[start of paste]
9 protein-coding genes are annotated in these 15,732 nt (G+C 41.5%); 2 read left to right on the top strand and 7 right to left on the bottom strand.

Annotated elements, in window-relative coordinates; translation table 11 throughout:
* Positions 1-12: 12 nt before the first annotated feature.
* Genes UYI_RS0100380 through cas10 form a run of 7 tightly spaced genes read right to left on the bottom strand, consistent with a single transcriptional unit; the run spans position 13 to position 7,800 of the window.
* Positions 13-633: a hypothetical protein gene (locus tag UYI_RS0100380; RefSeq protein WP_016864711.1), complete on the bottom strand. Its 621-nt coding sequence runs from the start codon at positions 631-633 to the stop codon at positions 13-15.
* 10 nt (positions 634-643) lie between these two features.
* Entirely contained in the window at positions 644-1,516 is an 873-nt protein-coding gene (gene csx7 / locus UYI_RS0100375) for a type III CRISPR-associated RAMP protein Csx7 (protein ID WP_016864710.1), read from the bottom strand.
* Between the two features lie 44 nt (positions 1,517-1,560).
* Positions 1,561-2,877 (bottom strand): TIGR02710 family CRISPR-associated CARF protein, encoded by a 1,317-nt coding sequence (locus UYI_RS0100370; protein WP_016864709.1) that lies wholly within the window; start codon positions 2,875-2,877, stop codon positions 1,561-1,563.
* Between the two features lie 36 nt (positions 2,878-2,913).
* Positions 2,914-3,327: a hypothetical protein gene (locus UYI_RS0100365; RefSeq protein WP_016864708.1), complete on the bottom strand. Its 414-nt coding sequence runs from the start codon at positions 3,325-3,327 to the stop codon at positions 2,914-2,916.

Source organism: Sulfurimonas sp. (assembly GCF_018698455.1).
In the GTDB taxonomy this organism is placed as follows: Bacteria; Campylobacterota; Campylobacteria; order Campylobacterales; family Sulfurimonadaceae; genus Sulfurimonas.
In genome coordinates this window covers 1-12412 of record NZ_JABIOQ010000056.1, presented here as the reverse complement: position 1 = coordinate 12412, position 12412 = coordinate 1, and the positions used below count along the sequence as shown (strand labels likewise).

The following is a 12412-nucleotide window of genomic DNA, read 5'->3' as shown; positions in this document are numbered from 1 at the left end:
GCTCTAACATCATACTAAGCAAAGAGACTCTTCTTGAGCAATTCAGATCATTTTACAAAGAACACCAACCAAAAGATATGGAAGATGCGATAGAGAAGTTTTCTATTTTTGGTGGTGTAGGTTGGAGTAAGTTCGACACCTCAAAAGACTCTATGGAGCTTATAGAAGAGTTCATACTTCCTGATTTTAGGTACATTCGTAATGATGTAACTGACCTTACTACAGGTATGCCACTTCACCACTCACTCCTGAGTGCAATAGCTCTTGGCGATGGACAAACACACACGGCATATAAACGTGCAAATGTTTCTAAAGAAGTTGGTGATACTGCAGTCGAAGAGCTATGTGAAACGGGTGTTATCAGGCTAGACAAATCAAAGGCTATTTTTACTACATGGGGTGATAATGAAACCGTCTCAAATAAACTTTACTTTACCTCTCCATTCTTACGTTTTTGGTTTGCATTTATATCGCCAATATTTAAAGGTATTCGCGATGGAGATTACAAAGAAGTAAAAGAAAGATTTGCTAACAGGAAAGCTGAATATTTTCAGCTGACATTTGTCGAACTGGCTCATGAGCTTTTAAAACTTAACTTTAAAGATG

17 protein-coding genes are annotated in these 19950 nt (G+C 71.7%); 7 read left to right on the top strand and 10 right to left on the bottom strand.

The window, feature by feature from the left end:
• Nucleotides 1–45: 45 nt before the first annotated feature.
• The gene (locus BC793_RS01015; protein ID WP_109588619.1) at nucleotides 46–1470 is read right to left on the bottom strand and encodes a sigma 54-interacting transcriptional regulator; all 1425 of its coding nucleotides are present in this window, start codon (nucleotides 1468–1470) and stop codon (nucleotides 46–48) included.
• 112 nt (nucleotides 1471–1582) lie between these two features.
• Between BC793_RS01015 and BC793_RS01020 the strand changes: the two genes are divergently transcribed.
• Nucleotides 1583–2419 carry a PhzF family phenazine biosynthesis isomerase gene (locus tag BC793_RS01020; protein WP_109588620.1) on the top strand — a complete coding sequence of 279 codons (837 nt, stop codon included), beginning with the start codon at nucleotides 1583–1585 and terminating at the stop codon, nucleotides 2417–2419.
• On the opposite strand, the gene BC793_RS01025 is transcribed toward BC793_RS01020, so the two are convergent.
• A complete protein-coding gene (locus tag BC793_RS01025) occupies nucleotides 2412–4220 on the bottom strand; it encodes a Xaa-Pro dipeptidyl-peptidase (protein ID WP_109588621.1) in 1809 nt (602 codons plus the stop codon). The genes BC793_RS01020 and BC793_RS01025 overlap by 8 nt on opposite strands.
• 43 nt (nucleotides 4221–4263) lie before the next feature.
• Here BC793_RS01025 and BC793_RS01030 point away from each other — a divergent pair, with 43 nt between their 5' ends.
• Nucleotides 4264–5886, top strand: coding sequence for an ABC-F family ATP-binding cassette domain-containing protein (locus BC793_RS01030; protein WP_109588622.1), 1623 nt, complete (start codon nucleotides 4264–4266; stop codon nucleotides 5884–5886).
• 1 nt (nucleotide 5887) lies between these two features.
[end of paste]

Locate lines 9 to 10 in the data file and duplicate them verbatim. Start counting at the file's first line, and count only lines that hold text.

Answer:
* Positions 1,561-2,877 (bottom strand): TIGR02710 family CRISPR-associated CARF protein, encoded by a 1,317-nt coding sequence (locus UYI_RS0100370; protein WP_016864709.1) that lies wholly within the window; start codon positions 2,875-2,877, stop codon positions 1,561-1,563.
* Between the two features lie 36 nt (positions 2,878-2,913).